Forklore: Fruit loops
In the 18th century, Europeans got to know the tropical world on an unprecedented scale. In the process, they got to know tropical fruits, which had the same sort of exotic appeal for them that they have for us today, except that they were vastly more expensive. Only a few varieties had any hope of surviving the weeks-long boat journey to Europe.
One that did was the pineapple, and Europe went pineapple-mad. Charles Lamb (born in 1775) spoke for his time when he described pineapple as "almost too transcendent . . . a pleasure bordering on pain, from the fierceness and insanity of her relish." Pineapples became the symbol of lavish hospitality, which is why so many pieces of antique dining room furniture are ornamented with carved pineapples.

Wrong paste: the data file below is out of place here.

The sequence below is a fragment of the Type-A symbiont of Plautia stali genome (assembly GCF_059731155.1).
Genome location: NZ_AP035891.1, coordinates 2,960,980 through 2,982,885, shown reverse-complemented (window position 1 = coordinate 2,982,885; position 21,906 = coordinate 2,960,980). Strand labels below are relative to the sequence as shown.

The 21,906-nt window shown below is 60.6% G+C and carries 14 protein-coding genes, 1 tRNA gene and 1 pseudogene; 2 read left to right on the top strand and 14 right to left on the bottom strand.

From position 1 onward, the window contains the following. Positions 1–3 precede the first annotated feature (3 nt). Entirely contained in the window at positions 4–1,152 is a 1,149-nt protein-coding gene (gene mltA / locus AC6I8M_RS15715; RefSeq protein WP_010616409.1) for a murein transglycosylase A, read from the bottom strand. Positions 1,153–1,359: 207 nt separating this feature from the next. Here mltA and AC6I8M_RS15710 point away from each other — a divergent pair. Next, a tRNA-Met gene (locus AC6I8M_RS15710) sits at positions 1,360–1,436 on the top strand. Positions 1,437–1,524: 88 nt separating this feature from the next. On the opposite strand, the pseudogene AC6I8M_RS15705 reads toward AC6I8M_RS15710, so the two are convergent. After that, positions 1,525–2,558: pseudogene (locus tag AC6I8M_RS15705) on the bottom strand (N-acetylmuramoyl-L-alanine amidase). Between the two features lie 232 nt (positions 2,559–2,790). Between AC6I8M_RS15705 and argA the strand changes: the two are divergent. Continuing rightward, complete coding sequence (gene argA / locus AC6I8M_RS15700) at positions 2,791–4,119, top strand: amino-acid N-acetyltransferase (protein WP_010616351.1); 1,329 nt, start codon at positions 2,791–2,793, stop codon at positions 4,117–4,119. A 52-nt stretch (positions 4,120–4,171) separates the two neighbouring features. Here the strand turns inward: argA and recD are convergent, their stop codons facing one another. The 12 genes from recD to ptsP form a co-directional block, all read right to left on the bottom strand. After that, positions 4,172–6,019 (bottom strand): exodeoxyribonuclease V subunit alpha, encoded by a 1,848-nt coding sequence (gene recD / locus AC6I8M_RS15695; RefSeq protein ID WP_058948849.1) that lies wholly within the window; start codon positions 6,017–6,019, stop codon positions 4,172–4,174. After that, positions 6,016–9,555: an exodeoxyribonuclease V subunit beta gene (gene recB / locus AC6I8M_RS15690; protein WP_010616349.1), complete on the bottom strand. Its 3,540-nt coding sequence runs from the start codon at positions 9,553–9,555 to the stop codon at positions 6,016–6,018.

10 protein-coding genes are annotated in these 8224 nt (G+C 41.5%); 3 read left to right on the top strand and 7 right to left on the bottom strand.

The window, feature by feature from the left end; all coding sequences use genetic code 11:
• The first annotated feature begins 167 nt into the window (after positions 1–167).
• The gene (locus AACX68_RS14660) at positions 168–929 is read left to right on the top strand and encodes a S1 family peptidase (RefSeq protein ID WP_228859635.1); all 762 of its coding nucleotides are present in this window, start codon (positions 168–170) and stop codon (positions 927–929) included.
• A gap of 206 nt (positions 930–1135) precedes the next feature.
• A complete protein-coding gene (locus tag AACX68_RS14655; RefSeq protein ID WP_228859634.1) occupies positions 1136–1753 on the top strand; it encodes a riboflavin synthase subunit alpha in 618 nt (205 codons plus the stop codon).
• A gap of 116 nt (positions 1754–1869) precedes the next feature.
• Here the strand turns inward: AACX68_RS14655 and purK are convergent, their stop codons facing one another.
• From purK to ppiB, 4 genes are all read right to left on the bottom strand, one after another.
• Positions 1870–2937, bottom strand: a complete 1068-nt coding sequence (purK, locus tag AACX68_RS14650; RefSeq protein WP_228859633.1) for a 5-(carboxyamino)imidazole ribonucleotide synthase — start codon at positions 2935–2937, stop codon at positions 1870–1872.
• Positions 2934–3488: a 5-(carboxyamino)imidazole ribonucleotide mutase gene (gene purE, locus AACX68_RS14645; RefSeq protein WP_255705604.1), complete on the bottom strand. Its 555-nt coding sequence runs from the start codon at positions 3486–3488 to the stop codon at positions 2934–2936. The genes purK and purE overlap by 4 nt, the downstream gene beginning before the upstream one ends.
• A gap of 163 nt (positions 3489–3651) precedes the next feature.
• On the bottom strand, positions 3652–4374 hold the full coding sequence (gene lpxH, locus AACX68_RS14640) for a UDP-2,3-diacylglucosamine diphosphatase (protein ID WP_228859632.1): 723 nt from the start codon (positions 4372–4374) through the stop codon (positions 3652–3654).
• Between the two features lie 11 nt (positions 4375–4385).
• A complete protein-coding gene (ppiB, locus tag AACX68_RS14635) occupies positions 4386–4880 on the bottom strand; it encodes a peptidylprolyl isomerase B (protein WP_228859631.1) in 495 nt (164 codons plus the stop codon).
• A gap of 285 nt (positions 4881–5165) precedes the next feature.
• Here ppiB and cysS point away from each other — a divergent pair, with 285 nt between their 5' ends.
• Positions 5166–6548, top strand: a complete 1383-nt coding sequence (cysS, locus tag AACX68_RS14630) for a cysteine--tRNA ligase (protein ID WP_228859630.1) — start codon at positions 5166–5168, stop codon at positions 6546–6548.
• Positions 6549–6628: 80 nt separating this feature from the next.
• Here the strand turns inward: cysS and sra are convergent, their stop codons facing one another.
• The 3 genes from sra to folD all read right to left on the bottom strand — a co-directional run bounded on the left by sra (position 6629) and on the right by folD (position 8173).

Another tropical hit was the mango. Ripe fresh mangoes didn't have a prayer of making it from India to London, of course, but pickled mangoes did. Mango pickles were fantastically fashionable and very expensive.
As a result, people who couldn't afford mangoes started "mangoing" other things by pickling them in the highly spiced Indian style. This explains the dozens of late 18th- and early 19th-century recipes for "mangoes" made from cucumbers, cantaloupes, green peaches and bell peppers, and probably why some Midwesterners still refer to bell peppers as "mangoes."
-- Charles Perry